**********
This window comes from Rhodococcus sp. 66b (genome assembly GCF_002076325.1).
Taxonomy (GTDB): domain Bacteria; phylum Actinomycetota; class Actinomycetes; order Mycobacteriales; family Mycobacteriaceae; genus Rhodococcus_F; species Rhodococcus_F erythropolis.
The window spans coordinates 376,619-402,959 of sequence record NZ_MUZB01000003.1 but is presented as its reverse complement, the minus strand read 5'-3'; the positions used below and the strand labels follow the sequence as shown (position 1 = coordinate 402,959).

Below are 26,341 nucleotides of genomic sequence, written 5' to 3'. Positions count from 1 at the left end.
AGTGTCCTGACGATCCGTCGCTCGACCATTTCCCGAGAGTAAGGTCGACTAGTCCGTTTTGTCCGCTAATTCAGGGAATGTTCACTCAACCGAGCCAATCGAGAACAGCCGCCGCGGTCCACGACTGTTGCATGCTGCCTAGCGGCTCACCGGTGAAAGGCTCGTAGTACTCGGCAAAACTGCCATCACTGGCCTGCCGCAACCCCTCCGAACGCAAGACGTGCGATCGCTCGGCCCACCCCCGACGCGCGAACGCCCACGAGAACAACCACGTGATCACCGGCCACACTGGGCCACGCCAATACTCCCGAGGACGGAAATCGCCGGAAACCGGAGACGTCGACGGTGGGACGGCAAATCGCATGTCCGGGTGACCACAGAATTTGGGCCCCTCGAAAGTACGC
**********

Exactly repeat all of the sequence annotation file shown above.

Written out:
This window comes from Rhodococcus sp. 66b (genome assembly GCF_002076325.1).
Taxonomy (GTDB): domain Bacteria; phylum Actinomycetota; class Actinomycetes; order Mycobacteriales; family Mycobacteriaceae; genus Rhodococcus_F; species Rhodococcus_F erythropolis.
The window spans coordinates 376,619-402,959 of sequence record NZ_MUZB01000003.1 but is presented as its reverse complement, the minus strand read 5'-3'; the positions used below and the strand labels follow the sequence as shown (position 1 = coordinate 402,959).

Below are 26,341 nucleotides of genomic sequence, written 5' to 3'. Positions count from 1 at the left end.
AGTGTCCTGACGATCCGTCGCTCGACCATTTCCCGAGAGTAAGGTCGACTAGTCCGTTTTGTCCGCTAATTCAGGGAATGTTCACTCAACCGAGCCAATCGAGAACAGCCGCCGCGGTCCACGACTGTTGCATGCTGCCTAGCGGCTCACCGGTGAAAGGCTCGTAGTACTCGGCAAAACTGCCATCACTGGCCTGCCGCAACCCCTCCGAACGCAAGACGTGCGATCGCTCGGCCCACCCCCGACGCGCGAACGCCCACGAGAACAACCACGTGATCACCGGCCACACTGGGCCACGCCAATACTCCCGAGGACGGAAATCGCCGGAAACCGGAGACGTCGACGGTGGGACGGCAAATCGCATGTCCGGGTGACCACAGAATTTGGGCCCCTCGAAAGTACGC